Foreign Policy on Steroids
According to the New York Times: "Defense Secretary Robert M. Gates urged Congress on Tuesday to grant the Pentagon permanent authority to train and equip foreign militaries, a task previously administered by the State Department, and to raise the annual budget for the effort to $750 million, a 250 percent increase." Rep. Ike Skelton (D-Mo.), who chairs the House Armed Services Committee, expressed concern over the migration of missions from the State Department to the Pentagon.
Ike's right. We should be wary of attempts to over-militarize American foreign policy. There are good reasons why we currently run foreign assistance programs out of the State Department. It's important to subordinate these missions -- particularly the "train and equip" military assistance programs -- to political considerations, and the best way to do that is to keep the diplomats in charge. If the Defense Department swallows more of the responsibility for American foreign policy, then American foreign policy will take on an increasingly military character. In the long run, that may be prove counterproductive.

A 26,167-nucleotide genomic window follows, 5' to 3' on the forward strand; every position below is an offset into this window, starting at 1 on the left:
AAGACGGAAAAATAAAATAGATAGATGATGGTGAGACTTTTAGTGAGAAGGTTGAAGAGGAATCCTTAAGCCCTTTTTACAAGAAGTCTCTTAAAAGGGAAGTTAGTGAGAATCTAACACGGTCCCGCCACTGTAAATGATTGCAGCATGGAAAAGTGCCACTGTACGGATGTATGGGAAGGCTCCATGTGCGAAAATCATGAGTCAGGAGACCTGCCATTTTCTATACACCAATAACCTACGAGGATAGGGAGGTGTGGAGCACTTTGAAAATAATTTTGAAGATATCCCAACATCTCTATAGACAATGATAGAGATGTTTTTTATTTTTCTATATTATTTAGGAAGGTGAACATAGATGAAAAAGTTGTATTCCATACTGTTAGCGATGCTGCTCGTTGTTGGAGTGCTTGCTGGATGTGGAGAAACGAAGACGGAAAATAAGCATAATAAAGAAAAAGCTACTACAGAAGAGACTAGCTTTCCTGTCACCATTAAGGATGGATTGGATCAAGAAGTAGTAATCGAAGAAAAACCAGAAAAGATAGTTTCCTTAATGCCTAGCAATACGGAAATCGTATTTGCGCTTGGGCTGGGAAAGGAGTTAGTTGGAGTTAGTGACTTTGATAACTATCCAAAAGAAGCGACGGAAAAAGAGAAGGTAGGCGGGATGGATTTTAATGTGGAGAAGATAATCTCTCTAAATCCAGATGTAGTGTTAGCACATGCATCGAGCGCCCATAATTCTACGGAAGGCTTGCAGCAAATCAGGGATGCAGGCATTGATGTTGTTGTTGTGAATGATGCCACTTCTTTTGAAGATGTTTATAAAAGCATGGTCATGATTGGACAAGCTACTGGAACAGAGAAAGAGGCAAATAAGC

As the old proverb goes, when the only tool you have is a hammer, all your problems begin to look like nails. But in today's world, not all problems are nails -- some require a defter, less muscular, less kinetic approach than the Pentagon can provide.
(Sidebar: for an excellent discussion of how this dynamic has played out, and how the U.S. military has squeezed out other agencies in the execution of U.S. foreign policy, read Dana Priest's The Mission: Waging War and Keeping Peace with America's Military.)
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